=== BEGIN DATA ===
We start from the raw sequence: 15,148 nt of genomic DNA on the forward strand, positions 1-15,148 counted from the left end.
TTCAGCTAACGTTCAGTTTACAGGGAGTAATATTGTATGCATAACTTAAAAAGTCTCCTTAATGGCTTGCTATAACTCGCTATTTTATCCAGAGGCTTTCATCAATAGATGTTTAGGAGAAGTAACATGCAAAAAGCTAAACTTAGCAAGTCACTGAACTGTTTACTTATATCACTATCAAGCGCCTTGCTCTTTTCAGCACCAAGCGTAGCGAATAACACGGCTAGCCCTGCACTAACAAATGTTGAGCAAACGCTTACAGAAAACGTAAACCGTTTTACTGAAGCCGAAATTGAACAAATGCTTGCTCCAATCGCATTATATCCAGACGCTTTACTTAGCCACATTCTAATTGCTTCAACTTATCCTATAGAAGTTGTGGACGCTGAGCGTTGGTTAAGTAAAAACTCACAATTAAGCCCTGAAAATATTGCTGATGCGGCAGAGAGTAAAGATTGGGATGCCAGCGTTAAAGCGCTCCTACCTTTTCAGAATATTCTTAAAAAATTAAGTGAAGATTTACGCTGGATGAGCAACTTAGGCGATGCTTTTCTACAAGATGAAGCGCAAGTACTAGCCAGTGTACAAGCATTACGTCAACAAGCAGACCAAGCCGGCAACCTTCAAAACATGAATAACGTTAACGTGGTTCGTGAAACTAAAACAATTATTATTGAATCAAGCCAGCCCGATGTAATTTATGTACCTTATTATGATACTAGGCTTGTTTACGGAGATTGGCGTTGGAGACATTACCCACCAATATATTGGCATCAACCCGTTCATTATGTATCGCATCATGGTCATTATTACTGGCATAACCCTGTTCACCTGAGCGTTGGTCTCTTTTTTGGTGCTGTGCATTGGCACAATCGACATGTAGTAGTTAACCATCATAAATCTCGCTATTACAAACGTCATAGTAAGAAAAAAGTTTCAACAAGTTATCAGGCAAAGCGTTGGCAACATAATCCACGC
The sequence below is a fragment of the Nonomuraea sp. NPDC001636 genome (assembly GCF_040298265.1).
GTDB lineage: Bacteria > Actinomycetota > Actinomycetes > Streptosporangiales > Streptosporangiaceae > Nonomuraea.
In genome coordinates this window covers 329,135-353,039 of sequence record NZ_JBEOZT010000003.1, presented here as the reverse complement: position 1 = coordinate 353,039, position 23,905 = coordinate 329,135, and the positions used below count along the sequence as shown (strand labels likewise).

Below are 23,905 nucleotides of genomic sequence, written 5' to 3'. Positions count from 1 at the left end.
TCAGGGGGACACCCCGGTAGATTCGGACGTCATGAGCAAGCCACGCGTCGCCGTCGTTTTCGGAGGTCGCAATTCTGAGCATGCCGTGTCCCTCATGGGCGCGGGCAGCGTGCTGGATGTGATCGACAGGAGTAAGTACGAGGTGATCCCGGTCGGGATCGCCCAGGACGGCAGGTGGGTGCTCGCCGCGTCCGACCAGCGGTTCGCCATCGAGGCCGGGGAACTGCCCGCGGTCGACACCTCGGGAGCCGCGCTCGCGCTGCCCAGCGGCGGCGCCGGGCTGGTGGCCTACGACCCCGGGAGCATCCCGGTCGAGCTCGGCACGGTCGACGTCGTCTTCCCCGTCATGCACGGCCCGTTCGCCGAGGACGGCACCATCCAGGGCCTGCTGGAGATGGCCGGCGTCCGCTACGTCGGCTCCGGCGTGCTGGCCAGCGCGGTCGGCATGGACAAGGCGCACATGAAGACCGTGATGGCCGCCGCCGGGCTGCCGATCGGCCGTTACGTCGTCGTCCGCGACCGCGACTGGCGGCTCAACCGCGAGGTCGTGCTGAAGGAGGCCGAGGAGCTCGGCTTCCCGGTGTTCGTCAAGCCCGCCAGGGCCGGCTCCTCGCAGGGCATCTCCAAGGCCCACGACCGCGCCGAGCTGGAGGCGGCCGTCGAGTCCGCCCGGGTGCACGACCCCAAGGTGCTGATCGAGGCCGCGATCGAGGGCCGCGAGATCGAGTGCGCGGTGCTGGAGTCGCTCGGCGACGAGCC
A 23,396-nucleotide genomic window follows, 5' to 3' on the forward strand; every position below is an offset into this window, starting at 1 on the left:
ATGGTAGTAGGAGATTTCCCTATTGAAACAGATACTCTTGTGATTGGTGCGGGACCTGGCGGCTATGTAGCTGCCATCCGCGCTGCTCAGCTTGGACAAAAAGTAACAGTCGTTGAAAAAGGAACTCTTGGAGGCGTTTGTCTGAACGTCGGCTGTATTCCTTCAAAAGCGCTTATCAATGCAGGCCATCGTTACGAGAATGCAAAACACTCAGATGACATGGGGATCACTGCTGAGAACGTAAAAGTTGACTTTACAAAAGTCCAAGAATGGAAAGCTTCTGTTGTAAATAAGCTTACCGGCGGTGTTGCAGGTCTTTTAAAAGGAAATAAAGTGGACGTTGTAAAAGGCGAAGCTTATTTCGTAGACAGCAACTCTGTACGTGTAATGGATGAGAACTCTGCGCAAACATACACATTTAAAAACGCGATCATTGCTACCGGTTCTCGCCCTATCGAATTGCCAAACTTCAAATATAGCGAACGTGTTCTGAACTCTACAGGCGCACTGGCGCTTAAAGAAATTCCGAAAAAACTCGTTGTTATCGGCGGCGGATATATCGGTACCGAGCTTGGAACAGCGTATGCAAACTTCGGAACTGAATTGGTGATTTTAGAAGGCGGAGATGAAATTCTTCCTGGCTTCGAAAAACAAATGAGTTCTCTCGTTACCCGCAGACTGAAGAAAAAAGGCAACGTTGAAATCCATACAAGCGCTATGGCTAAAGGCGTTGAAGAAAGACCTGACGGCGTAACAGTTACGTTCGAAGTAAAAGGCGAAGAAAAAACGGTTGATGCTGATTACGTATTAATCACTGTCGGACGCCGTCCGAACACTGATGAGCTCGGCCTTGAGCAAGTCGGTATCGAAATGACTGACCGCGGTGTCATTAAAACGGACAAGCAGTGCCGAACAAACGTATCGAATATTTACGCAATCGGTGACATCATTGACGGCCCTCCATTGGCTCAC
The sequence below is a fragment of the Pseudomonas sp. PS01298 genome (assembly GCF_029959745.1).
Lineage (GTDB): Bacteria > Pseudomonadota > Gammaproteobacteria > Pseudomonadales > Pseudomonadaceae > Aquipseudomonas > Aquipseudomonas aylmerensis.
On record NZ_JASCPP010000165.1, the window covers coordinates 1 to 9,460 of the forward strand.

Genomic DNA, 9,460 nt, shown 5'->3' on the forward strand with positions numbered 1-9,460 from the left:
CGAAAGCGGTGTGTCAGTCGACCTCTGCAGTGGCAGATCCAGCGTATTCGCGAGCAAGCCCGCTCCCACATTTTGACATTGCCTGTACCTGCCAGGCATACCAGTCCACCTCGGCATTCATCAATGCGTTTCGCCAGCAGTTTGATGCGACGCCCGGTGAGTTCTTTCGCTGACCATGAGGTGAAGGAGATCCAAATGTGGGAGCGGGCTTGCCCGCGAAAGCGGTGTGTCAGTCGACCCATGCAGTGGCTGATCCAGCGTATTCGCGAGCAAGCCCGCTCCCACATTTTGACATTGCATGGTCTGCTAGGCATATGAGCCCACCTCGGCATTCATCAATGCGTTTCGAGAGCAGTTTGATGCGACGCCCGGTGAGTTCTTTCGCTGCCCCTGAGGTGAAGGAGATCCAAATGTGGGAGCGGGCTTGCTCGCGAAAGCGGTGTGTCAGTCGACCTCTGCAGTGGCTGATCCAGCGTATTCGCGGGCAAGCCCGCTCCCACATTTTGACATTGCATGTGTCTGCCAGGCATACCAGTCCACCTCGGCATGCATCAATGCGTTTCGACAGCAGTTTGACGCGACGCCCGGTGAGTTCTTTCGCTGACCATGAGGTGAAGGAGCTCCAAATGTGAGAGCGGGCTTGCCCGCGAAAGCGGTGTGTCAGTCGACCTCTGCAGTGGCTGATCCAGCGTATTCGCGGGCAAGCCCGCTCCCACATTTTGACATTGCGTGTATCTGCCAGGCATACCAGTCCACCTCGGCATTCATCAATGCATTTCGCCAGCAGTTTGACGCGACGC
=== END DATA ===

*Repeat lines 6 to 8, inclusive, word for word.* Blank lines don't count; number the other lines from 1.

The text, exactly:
Below are 23,905 nucleotides of genomic sequence, written 5' to 3'. Positions count from 1 at the left end.
TCAGGGGGACACCCCGGTAGATTCGGACGTCATGAGCAAGCCACGCGTCGCCGTCGTTTTCGGAGGTCGCAATTCTGAGCATGCCGTGTCCCTCATGGGCGCGGGCAGCGTGCTGGATGTGATCGACAGGAGTAAGTACGAGGTGATCCCGGTCGGGATCGCCCAGGACGGCAGGTGGGTGCTCGCCGCGTCCGACCAGCGGTTCGCCATCGAGGCCGGGGAACTGCCCGCGGTCGACACCTCGGGAGCCGCGCTCGCGCTGCCCAGCGGCGGCGCCGGGCTGGTGGCCTACGACCCCGGGAGCATCCCGGTCGAGCTCGGCACGGTCGACGTCGTCTTCCCCGTCATGCACGGCCCGTTCGCCGAGGACGGCACCATCCAGGGCCTGCTGGAGATGGCCGGCGTCCGCTACGTCGGCTCCGGCGTGCTGGCCAGCGCGGTCGGCATGGACAAGGCGCACATGAAGACCGTGATGGCCGCCGCCGGGCTGCCGATCGGCCGTTACGTCGTCGTCCGCGACCGCGACTGGCGGCTCAACCGCGAGGTCGTGCTGAAGGAGGCCGAGGAGCTCGGCTTCCCGGTGTTCGTCAAGCCCGCCAGGGCCGGCTCCTCGCAGGGCATCTCCAAGGCCCACGACCGCGCCGAGCTGGAGGCGGCCGTCGAGTCCGCCCGGGTGCACGACCCCAAGGTGCTGATCGAGGCCGCGATCGAGGGCCGCGAGATCGAGTGCGCGGTGCTGGAGTCGCTCGGCGACGAGCC
A 23,396-nucleotide genomic window follows, 5' to 3' on the forward strand; every position below is an offset into this window, starting at 1 on the left: